Record Display for the EPA National Library Catalog

RECORD NUMBER: 12 OF 195

OLS Field Name OLS Field Data
Main Title Does hazardous waste matter? : evidence from the housing market and the Superfund program /
Author Greenstone, Michael,
Other Authors
Author Title of a Work
Gallagher, Justin.
Publisher National Bureau of Economic Research,
Year Published 2005
OCLC Number 62365481
Subjects Hazardous waste site remediation--Economic aspects--United States. ; Housing--Prices--United States. ; USA.
Additional Subjects United States.--Superfund Amendments and Reauthorization Act of 1986
Internet Access
Description Access URL
http://papers.nber.org/papers/11790
National Bureau of Economic Research http://papers.nber.org/papers/w11790
Volltext http://papers.nber.org/papers/w11790.pdf
Holdings
Library Call Number Additional Info Location Last
Modified
Checkout
Status
EJBM  H11.N265 no.11790 Headquarters Library/Washington,DC 11/29/2005
Collation 49, [19] pages : illustrations, maps ; 22 cm.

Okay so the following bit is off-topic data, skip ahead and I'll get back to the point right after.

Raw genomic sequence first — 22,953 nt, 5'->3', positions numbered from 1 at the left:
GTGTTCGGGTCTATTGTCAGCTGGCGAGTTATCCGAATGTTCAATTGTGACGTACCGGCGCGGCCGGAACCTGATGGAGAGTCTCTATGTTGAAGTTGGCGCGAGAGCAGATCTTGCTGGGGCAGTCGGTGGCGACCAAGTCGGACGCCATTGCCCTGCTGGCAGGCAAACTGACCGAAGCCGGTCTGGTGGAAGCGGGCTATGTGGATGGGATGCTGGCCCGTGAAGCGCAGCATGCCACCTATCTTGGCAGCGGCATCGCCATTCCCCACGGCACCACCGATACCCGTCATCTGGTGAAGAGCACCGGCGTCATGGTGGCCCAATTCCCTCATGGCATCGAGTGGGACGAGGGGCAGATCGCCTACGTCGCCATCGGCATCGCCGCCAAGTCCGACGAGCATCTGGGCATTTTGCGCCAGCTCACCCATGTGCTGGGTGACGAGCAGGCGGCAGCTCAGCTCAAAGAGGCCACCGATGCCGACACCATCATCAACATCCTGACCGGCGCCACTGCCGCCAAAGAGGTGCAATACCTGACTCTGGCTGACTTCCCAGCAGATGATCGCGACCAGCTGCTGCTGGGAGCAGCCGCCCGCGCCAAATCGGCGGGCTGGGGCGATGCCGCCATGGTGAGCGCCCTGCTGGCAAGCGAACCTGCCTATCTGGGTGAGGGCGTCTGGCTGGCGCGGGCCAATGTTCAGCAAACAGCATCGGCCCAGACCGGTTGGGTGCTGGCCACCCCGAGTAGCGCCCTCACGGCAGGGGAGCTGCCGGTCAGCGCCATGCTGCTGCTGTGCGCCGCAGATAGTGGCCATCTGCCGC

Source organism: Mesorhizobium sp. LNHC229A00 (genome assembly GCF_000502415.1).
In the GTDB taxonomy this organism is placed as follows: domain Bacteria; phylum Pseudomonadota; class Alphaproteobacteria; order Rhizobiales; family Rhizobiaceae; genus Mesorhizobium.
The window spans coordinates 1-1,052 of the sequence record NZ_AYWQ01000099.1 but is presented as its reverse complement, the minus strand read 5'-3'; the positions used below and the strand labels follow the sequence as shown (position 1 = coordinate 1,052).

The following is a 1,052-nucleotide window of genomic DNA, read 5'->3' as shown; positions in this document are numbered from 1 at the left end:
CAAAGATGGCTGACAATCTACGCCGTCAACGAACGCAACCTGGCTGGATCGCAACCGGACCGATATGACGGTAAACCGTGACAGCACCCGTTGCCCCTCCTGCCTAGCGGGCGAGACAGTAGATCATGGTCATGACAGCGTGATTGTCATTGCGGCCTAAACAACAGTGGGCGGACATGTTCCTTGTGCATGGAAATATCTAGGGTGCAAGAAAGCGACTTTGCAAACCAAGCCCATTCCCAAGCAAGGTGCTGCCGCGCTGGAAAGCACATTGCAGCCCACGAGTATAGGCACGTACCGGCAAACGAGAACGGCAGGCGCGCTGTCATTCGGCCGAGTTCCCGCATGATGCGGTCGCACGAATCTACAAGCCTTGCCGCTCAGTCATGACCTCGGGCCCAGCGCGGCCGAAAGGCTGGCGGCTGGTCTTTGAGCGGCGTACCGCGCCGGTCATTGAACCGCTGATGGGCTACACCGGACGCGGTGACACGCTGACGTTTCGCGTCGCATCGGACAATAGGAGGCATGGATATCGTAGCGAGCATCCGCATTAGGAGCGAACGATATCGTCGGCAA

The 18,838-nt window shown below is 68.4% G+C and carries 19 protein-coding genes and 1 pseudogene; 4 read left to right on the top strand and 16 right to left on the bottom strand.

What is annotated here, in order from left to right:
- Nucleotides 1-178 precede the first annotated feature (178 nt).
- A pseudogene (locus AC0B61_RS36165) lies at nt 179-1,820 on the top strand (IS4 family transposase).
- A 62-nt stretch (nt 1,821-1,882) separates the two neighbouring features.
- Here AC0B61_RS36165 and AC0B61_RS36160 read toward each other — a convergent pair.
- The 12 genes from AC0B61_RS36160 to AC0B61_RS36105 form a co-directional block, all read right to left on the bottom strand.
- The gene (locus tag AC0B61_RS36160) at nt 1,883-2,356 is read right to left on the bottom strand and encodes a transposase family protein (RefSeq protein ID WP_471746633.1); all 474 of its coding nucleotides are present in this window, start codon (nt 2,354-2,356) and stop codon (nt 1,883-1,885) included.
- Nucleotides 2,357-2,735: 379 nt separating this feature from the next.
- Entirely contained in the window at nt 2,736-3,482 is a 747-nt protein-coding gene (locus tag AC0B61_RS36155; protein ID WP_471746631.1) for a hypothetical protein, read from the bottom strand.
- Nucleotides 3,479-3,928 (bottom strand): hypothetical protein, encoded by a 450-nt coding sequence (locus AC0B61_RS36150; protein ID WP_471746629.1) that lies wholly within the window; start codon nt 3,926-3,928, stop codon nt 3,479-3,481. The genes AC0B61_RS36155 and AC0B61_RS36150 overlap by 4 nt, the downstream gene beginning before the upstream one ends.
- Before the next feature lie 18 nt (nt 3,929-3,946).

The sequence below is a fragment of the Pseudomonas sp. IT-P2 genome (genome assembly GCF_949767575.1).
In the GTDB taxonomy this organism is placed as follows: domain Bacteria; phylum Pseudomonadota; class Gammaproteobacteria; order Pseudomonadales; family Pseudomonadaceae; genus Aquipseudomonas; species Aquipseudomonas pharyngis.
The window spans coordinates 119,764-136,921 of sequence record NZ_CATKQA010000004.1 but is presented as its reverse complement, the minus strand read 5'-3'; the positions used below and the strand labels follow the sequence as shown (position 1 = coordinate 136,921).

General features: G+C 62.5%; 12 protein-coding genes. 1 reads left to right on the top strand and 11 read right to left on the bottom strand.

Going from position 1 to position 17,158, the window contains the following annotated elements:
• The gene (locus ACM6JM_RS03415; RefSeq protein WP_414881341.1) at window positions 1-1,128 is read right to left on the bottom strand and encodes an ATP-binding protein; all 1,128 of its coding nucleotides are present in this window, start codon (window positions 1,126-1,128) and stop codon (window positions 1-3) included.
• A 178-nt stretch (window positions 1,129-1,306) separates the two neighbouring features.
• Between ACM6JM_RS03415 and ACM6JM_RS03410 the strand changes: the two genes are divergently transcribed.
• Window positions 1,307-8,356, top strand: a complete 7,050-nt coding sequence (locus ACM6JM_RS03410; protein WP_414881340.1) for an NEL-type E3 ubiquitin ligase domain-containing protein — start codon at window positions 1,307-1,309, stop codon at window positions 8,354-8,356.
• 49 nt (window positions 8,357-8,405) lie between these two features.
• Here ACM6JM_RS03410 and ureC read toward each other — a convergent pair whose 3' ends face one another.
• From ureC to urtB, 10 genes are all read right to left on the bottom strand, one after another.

Notes
"November 2005." Cover title. Includes bibliographical references (pages 46-49).
Contents Notes
"Approximately $30 billion (2000$) has been spent on Superfund clean-ups of hazardous waste sites, and remediation efforts are incomplete at roughly half of the 1,500 Superfund sites. This study estimates the effect of Superfund clean-ups on local housing price appreciation. We compare housing price growth in the areas surrounding the first 400 hazardous waste sites to be cleaned up through the Superfund program to the areas surrounding the 290 sites that narrowly missed qualifying for these clean-ups. We cannot reject that the clean-ups had no effect on local housing price growth, nearly two decades after these sites became eligible for them. This finding is robust to a series of specification checks, including the application of a quasi-experimental regression discontinuity design based on knowledge of the selection rule. Overall, the preferred estimates suggest that the benefits of Superfund clean-ups as measured through the housing market are substantially lower than the $43 million mean cost of Superfund clean-ups"--National Bureau of Economic Research web site.